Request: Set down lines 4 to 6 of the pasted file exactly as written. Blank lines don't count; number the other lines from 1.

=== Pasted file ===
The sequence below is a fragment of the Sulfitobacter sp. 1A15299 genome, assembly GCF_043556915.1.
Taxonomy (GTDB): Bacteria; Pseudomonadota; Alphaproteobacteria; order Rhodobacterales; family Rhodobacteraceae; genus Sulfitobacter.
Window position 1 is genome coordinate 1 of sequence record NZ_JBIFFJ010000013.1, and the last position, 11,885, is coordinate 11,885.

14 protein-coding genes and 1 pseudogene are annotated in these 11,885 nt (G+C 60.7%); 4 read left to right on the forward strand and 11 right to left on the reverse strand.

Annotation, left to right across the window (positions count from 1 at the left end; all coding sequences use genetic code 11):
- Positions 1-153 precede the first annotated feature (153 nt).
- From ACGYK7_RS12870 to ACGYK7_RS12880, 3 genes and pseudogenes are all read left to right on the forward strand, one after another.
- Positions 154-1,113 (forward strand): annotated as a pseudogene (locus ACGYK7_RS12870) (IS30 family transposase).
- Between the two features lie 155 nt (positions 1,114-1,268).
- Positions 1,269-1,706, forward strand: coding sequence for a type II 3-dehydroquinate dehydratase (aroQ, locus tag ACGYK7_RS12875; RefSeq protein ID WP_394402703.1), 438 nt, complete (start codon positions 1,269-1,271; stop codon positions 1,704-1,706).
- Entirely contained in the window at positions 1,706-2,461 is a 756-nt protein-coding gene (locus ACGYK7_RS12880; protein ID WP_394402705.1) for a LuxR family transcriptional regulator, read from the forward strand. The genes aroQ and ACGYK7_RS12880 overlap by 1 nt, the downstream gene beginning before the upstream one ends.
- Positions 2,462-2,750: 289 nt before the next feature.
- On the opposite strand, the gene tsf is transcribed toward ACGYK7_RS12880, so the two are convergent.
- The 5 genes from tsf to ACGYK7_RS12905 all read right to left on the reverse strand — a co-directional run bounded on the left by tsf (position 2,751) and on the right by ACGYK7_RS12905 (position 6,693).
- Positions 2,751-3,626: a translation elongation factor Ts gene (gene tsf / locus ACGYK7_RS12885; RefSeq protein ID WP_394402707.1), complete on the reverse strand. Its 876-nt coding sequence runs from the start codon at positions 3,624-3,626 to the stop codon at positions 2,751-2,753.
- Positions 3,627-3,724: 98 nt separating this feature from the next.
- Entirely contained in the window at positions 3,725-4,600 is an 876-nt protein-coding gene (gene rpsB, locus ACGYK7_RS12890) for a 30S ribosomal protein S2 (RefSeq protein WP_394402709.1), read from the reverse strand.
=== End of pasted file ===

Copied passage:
14 protein-coding genes and 1 pseudogene are annotated in these 11,885 nt (G+C 60.7%); 4 read left to right on the forward strand and 11 right to left on the reverse strand.

Annotation, left to right across the window (positions count from 1 at the left end; all coding sequences use genetic code 11):
- Positions 1-153 precede the first annotated feature (153 nt).